By | November 29, 2019

By Rob Schofield, NC Policy Watch

Democratic presidential candidate and South Bend, Indiana mayor Pete Buttigieg will be in Goldsboro this Sunday. Buttigieg will join the Rev. William Barber II for a discussion of poverty at Greenleaf Christian Church — the church Barber has pastored for many years.

This is from a press release distributed by the national Poor People’s Campaign that Barber leads:

Mayor Pete Buttigieg will join a post worship conversation on the gripping poverty that impacts over 140 million Americans: 66 million whites, 24 million Black Americans and 38 million Latinos. He requested to come to worship and Rev Dr. Barber said “sure” all people are welcome but let’s have a conversation on policy and poverty and the Mayor agreed. After worship impacted persons along with Rev Barber will ask questions.

When: Sunday, December 1, 2019, 10:00 AM Morning Worship

Post Worship Conversation 12:30

Where: Greenleaf Christian Church in Goldsboro, North Carolina 2110 N. William Street Goldsboro, NC 27530

What: On the 64thth anniversary of Rosa Parks’ historic protest that launched the Montgomery bus boycott, Reverend Dr. William Barber will lead a justice communion liturgy, Rev. Dr. Renita Weems, the first African American woman to earn a Ph.D. in the Old Testament, will preach.

Mayor Pete Buttigieg will join a conversation on the gripping poverty and low wealth that impacts over 140 million Americans, 66 million whites, 24 million Black Americans and 38 million Latinos. Impacted persons will ask a question similar to the format used at the Moral Poverty Action Congress held this past summer in DC that Mayor Pete couldn’t attend.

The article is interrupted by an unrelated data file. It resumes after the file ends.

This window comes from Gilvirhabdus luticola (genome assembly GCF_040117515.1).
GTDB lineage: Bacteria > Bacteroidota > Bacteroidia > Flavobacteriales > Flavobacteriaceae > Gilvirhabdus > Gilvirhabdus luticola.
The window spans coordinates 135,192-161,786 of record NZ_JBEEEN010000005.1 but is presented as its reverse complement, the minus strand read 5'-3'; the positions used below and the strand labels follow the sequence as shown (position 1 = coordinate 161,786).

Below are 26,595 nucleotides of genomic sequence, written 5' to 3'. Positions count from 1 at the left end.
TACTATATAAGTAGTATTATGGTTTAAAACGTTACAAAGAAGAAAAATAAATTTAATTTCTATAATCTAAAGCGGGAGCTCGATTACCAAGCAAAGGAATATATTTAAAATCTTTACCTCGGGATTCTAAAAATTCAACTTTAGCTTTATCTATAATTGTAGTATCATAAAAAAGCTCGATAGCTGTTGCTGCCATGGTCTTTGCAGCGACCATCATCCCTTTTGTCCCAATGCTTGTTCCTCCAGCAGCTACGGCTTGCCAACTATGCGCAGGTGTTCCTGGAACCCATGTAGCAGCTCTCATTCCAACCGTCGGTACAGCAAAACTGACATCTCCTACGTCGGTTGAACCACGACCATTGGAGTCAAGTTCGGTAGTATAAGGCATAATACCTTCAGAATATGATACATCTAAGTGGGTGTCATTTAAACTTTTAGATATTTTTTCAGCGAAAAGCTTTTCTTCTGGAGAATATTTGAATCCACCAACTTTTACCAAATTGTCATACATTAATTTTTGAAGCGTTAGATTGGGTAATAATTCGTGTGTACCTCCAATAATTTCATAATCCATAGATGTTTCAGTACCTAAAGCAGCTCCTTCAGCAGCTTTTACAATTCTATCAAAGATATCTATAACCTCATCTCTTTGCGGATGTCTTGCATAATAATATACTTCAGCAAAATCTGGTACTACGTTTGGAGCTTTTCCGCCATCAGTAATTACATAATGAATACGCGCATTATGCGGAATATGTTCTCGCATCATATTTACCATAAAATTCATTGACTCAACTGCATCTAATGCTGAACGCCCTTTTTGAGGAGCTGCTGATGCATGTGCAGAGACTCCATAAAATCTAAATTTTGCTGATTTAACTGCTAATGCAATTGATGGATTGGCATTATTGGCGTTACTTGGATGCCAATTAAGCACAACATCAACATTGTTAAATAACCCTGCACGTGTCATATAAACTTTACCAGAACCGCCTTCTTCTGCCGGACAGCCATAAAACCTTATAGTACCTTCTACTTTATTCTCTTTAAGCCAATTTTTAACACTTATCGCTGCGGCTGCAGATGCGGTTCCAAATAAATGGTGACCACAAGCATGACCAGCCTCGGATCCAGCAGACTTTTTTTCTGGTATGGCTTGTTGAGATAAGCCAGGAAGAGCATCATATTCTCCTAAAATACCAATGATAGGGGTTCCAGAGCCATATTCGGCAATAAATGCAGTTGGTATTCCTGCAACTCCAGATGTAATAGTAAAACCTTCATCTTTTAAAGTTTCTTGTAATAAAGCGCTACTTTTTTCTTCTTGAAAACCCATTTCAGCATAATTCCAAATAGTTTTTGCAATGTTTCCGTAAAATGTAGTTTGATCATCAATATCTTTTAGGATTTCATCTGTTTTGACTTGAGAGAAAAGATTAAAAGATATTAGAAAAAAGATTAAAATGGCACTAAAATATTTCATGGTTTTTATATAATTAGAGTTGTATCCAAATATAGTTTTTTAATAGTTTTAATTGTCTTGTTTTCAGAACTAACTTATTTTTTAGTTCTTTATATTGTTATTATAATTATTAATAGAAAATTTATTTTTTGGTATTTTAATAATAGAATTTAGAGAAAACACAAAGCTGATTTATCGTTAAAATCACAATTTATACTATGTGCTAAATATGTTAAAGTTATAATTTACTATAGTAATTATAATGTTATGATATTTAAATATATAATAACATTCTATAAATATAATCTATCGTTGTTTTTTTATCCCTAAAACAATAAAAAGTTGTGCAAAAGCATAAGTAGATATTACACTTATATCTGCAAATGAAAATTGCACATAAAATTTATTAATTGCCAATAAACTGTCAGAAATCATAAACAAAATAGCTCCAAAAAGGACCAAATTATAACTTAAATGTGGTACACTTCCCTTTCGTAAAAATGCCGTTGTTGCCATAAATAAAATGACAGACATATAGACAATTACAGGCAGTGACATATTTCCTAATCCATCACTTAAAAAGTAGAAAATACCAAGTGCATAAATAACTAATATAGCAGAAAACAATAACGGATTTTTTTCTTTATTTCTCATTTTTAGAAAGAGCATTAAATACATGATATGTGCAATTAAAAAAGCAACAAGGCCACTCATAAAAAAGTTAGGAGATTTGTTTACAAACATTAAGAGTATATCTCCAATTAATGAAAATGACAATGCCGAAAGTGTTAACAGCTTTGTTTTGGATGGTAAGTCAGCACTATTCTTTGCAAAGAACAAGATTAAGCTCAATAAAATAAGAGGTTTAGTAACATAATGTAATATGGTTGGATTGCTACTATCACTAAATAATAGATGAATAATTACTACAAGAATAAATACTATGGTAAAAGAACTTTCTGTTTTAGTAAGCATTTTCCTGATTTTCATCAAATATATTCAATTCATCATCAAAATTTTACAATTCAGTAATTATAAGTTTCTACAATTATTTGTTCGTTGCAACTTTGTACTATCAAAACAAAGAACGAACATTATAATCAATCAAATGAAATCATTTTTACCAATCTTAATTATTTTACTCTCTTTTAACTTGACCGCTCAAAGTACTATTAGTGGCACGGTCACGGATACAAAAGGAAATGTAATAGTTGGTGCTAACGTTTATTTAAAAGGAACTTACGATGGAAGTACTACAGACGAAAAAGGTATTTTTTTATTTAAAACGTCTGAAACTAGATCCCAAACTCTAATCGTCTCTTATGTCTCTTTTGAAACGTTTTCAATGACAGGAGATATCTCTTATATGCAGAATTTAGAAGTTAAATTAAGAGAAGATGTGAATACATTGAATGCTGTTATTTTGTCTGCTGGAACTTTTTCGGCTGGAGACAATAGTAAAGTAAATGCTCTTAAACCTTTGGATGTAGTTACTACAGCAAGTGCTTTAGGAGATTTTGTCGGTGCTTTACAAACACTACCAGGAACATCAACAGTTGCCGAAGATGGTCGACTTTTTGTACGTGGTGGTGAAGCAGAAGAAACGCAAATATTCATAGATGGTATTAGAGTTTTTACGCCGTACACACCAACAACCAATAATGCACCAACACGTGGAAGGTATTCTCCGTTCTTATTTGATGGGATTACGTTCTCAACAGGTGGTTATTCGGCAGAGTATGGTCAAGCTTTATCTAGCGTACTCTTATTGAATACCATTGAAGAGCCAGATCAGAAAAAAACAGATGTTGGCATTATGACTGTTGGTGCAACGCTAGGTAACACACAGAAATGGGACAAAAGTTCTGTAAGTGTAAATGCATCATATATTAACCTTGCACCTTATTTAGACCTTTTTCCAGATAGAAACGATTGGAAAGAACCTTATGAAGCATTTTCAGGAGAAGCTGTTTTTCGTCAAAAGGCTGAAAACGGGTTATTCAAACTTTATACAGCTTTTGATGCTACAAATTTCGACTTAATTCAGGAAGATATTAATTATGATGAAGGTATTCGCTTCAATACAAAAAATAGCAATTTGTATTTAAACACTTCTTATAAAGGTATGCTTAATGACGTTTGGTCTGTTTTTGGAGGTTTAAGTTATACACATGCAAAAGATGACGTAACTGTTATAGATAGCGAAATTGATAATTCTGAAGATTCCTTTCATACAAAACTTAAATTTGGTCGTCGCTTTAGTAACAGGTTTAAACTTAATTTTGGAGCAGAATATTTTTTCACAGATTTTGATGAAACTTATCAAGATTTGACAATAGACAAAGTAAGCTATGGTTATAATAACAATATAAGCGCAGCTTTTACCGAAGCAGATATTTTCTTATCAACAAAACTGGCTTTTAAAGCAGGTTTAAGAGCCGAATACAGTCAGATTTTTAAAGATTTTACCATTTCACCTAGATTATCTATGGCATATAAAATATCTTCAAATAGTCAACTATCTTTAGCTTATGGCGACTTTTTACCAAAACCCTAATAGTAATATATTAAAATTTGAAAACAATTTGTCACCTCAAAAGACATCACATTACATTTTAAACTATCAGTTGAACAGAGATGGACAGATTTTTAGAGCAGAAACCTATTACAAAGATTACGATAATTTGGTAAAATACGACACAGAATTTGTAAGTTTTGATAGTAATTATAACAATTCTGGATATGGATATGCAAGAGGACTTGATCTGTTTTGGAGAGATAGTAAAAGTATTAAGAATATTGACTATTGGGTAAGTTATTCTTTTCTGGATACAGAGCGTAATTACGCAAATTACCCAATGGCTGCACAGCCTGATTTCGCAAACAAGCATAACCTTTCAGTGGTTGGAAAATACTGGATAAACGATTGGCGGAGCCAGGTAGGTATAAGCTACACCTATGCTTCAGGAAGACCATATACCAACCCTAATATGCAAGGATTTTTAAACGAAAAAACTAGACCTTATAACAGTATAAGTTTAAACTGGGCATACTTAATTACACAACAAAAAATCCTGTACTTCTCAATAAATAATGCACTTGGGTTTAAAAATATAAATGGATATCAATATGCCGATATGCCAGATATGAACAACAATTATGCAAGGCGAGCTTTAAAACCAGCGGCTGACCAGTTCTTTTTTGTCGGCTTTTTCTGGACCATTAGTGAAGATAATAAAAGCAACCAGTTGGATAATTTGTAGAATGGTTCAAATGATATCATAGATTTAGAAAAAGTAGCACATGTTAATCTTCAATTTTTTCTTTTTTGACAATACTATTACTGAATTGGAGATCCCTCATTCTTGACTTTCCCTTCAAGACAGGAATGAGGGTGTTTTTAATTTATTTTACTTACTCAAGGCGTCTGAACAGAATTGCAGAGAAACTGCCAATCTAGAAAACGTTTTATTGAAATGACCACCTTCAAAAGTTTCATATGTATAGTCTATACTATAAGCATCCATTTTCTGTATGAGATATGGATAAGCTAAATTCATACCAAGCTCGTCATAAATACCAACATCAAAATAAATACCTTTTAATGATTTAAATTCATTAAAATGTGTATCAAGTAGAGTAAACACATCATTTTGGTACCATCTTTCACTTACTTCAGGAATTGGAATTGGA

Rev Dr. William Barber Senior Pastor/Bishop, is president of Repairers of the Breach, is also co-chair of the Poor People’s Campaign: A National Call For Moral Revival. This movement, established in over 43 states and DC is conducting a 25 state WE MUST DO MORE registering people for the movement who vote tour to open America’s eyes to the heart-wrenching issue of poverty which affects over 140 million Americans. The tour will culminate in a massive Poor People’s Assembly and March in Washington D.C., June 20, 2020.

The Poor People’s Campaign is galvanizing poor people across racial lines in a message of racial unity as part of a movement that votes. Most recently the work of the campaign – which is nonpartisan but organizes people around a moral policy agenda – helped result in the surprising electoral outcome in Kentucky where poor white coal miners joined African Americans from urban and rural areas to elect a Democratic governor.

The campaign identifies five issues of interlocking injustices: systemic racism and poverty, the militarization of the federal budget, ecological devastation, and the false narrative of white nationalism and religion. The Campaign’s audit of the federal budget found that in reordering priorities, there is enough money in the existing budget to provide six homes for every homeless person in America. The Moral Budget, developed by the campaign is available at www.PoorPeoplesCampaign.org.

Though he is a newcomer to national politics, Buttigieg has been faring well in recent polls – especially in Iowa where the first presidential caucuses will take place February 3.